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Matt the Electrician - Animal Boy

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Old 11-25-2009, 12:07 AM   #1
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Matt the Electrician - Animal Boy

this is a local guy, and i heard a track on the radio and really liked it so i picked it up. i think ra fans would like the album. its hard to pull of cheeky (the first track is a sweet journey cover), but these songs have great melodies with a variety of instruments, good lyrics and great singing. somewhere between the folksy/alt-country side of things with a little uptempo in some parts.

For maybe four years runningóuntil I got overwhelmed with being so popular and having too much workó I think I could count on my nipples the number of times I missed the regular Wednesday night gig Matt the Electrician plays with Southpaw Jones, a running residency going on something like seven years now (and currently held at Flipnotics on Barton Springs Rd). I never, ever, ever get tired of hearing either M or SP play. And Iím so happy to tell you that this week Mattís sending a new record out into the world, Animal Boy, with an official CD release party Friday, October 9th, at the Cactus Cafť.

The disc is pure brilliance from the rich horns that open the first songó and you have to have cojones muy grande to open with a cover of Journeyís Faithfully and pull it off the way Matt doesóright on through to the end. Matt somehow manages to consistently spin the equivalent of a multi-plot novel in four minutes or less, and he can rhyme and sing while heís doing it. The imagery in his songwriting is nothing short of cinematic so that you find yourself in each song, interacting with the cast of characters that inhabit his tales: a naked valedictorian at graduation, an arrogant leash-loathing dog owner, giddy girls on bicycles in Osaka in the rain, an underpaid yet terribly kind Walmart employee saving the day, a truck driver peeing into a Gatorade bottle. In Animal Boy (the song) we get a spectacular view of a child looking back at some of the curious rules and choices offered by the grownups at dinnertime.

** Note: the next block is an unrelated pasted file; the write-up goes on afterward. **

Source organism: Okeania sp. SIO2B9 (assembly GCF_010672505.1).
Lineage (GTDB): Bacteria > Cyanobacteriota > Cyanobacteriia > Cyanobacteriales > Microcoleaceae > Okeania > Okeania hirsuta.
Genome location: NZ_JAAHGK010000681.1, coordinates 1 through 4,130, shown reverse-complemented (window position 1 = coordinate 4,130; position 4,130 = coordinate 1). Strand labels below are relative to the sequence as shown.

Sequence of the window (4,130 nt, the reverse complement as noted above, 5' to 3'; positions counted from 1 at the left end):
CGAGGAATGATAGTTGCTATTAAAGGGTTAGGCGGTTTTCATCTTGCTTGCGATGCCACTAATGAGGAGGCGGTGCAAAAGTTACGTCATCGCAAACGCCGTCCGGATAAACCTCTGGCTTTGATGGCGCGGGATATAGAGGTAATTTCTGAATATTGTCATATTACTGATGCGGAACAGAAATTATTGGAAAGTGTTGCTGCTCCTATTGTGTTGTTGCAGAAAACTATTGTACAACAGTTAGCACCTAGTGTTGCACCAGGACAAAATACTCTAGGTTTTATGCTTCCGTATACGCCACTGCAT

Iíve been playing the disc over and over, and I know itís one Iíll wear out long before I get sick of it (likely never.) Even when Iím actually not playing it, it keeps playing in my head, and I do not mean in that way a song gets stuck in your head and you donít like it. I mean, I just canít stop singing Mattís songs.

Matt the Electrician: Animal Boy
Matt is forever working it, both on tour and in town - doing solo shows, shows with Paw and, on Monday nights, regular gigs at the Saxon Pub with his band. Plus, he and his wife Kathie have a couple of awesome kids. Despite his busy-ness, he agreed to a little Q& A.

SG: How long have you been doing this singing/songwriting thing?

MTE: Well, when I was 15, I got my first paying gig, and Iím 37 now. That first time, I was sitting in the Bittersweet Coffee Shop in Pacific Grove, California, and there was a guitar hanging on the wall. The owner asked if I could play a song. I only knew one song, Rocky Raccoon by the Beatles, so I played it, and she gave me a sandwich, a cup of coffee, and a weekly gig, which I played till I was 18.

SG: When you're writing a song, are you able to block out hopes of "a hit" and just write whatever you want? How does business figure into your process?

MTE: I guess the only business stuff for me comes after the writingó touring, promotion and the like. When Iím writing I really just write what I want to, because honestly, the idea that anything I do is ever going to be
considered hit song material, in this current climate of American Idol just seems ridiculous. It's not even that I dislike current pop music, it's just that I feel that what I do is not really in the same arena as that music, so it doesn't enter into the thought process when Iím writing.

SG: You are the ultimate storyteller, both in your songs, and with the stories you tell onstage between songs. Were you born telling stories?

MTE: I was. The first story was titled, 'The Walls of the Vagina', and while I think it showed potential; it was decidedly not my best work.

SG: What's your favorite story?